Friday, September 19, 2008

I can't believe it moment!

It has been a long time since I posted. Wow too long! I haven't had writer's block or thinking block, just teaching. This year my teaching world has been turned upside down. As I was standing in front of my classroom. The one in a white portable trailer finally with running water and bathroom in front of a group of children that the educational system has given up on. The ones who can't "read, write, or learn." The group that falls into the 1% and 2% of the educational population, that we pass through from grade to grade hoping and wishing they will "pass the test." As I stand before them, I don't see failure. I see happy face writing bat for the first time. I see pigtails writing her first sentence with no grammar errors and she is in 4th grade. I see Ms. Give up identify the /l/ sound and that /a/(short) is not /i/(short). I see success.



BUT HOLD ON- There teacher, me, is a deaf individual teaching phonic to them. Not just sounds, words, I mean speech phonics. Then I say Oh my goodness....how did it happen. Who has the faith in me.



In the spring, I lobbied to teach a fantastic program called Language! by SoprisWest. Language! is a program that assist the children to develop into independent academic readers. It builds the foundation from the bottom. I lobbied for this program. I camped out in the office for this a chance to teach this. I begged, I did everything to be able to teach this. Why?? One reason, many years ago my 2nd grade teacher didn't give up on me, and my goodness I will not give up on these students. I want to be the one teacher that said I believe in you. I will teach you how. I will show you how. I will support you. This program is why I teach. And now they are learning. I see smiles and effort and most importantly self-esteem. Can one program do this? No, this isn't like any program I have ever taught. It's real. It works. Look another day, and I can't wait to go teach my students. I thank my principal for see me instead of my deafness. She hired me 15 years ago even after I interviewed at 7 other schools. She saw me not my deafness. She supported my CIs and is always right there to lend a hand. This person is giving me the opportunity to live this dream. A dream to teach and a dream to change the direction and life of a child. Got to go.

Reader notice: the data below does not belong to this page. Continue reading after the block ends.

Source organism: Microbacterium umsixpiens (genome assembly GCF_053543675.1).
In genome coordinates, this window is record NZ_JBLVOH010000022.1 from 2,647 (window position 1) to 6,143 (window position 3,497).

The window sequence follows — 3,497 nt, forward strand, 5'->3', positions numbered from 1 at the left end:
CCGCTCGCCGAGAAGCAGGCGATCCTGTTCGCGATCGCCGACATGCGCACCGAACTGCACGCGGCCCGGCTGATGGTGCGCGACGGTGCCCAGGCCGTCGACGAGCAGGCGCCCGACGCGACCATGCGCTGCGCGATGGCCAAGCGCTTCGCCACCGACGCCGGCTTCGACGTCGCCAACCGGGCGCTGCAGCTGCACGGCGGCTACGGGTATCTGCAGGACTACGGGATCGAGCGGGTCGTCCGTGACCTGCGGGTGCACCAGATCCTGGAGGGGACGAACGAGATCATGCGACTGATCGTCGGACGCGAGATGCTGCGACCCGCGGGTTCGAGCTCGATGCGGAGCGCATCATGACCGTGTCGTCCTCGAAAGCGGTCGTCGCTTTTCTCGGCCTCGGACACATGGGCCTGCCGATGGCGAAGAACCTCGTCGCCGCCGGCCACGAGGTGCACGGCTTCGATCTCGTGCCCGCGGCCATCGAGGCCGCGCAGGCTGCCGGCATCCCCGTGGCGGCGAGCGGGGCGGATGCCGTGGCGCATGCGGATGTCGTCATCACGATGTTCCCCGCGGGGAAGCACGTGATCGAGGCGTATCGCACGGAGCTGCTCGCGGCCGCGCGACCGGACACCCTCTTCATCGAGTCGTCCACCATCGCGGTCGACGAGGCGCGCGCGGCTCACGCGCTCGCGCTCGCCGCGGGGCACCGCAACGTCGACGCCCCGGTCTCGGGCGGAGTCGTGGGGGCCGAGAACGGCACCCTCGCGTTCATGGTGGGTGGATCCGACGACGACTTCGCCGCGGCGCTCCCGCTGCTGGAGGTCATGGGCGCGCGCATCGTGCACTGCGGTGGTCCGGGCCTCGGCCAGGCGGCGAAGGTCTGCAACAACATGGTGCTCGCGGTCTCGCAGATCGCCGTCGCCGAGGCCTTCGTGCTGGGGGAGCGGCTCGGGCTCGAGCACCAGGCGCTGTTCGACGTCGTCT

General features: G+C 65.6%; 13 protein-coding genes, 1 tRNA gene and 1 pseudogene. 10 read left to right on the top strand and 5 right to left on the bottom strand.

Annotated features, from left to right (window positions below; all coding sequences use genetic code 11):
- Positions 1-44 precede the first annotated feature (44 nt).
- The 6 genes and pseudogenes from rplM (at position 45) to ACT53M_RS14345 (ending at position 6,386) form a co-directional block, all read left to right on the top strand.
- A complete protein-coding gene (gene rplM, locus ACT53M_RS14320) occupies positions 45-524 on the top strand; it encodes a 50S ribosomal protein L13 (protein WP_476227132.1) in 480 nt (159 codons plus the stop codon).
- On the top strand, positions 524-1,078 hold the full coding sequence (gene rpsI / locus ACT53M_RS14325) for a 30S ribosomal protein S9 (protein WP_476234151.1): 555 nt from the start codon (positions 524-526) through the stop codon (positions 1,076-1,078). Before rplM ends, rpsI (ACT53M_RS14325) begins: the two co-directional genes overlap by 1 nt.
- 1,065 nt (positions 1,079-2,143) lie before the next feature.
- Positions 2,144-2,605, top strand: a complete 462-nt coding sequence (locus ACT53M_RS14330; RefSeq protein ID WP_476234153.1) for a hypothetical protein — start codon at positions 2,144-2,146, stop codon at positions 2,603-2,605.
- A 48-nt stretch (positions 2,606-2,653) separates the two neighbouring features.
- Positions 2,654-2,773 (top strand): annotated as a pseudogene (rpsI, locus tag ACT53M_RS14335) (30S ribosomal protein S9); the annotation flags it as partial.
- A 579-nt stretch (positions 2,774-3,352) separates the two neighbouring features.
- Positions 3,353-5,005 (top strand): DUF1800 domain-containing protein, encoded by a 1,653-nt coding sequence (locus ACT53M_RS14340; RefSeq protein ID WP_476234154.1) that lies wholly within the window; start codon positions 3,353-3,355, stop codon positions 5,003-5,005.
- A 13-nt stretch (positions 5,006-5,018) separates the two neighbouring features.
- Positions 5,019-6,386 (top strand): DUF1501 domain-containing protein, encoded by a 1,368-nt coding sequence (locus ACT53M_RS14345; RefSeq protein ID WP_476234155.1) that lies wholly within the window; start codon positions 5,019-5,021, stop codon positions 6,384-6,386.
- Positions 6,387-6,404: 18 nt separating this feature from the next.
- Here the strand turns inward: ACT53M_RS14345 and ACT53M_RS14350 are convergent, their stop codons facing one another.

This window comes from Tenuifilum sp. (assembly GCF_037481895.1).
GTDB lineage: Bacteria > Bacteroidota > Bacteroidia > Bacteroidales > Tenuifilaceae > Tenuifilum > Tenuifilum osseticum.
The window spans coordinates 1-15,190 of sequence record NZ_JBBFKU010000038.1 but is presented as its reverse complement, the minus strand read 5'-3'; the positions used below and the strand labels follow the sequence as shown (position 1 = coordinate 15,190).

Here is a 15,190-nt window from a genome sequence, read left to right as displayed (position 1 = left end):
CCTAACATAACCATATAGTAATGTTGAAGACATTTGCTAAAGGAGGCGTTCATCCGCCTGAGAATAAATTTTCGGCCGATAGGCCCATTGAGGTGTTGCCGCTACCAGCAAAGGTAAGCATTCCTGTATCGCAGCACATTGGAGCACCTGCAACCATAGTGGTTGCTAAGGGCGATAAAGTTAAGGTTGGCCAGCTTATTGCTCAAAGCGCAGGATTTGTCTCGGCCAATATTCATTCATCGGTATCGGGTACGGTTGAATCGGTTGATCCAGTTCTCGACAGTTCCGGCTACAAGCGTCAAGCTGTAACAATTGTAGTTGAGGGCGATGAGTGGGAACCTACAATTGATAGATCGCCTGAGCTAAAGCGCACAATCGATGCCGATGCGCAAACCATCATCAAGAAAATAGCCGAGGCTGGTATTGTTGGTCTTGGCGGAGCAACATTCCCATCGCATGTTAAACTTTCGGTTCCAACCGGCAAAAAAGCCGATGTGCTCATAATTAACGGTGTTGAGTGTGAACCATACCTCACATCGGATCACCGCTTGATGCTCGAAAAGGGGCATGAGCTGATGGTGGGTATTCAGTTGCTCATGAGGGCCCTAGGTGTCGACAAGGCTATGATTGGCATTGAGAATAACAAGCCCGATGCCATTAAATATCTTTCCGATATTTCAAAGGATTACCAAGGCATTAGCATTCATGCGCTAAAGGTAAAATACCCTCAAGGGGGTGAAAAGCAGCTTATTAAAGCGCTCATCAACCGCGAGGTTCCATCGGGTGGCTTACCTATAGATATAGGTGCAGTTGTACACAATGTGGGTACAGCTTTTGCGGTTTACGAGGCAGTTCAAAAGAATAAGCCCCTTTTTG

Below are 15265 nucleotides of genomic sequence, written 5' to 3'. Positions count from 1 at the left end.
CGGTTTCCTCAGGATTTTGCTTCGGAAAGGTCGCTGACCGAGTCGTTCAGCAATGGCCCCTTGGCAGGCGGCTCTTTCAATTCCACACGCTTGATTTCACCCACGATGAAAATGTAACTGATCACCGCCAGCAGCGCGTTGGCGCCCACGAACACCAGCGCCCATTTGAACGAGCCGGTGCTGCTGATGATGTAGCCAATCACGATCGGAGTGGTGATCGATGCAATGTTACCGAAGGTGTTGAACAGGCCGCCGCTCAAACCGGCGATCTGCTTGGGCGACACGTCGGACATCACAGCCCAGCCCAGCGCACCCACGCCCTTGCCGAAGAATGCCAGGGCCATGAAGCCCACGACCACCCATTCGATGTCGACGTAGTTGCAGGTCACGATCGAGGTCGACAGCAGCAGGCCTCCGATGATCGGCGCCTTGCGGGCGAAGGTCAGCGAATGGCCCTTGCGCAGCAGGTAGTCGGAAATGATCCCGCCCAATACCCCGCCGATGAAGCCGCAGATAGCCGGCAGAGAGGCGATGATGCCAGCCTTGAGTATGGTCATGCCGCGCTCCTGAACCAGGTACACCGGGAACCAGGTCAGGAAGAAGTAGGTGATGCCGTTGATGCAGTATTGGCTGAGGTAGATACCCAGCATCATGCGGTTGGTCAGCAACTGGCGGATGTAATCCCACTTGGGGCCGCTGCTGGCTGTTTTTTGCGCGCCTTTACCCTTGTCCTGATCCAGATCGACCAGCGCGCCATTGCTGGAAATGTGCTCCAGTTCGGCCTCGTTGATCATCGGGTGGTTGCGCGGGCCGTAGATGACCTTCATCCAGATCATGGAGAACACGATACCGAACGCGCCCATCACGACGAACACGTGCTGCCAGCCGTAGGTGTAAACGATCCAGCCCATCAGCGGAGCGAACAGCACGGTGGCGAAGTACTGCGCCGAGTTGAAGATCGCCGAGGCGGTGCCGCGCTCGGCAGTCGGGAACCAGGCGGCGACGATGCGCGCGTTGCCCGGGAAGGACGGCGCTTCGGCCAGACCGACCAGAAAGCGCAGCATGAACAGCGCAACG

11 comments:

Laurie said...

You go, girl! You are making a difference. And you are probably the best teacher to teach phonics because you are listening more for the "right sound." You are also showing that no one is perfect and you can learn right alongside your students. What great therapy this is for you. My mom always said that my kids were my "therapy" because I had to teach them to talk! And learned to speak better as a result. Can't wait to hear more!

kim said...

This was such a heart-warming post. I'll never forget some of the teachers who were so supportive of my learning disabled son. He is in college this very day because of those who wouldn't give up on him. Thanks you from the bottom of my heart for all you do.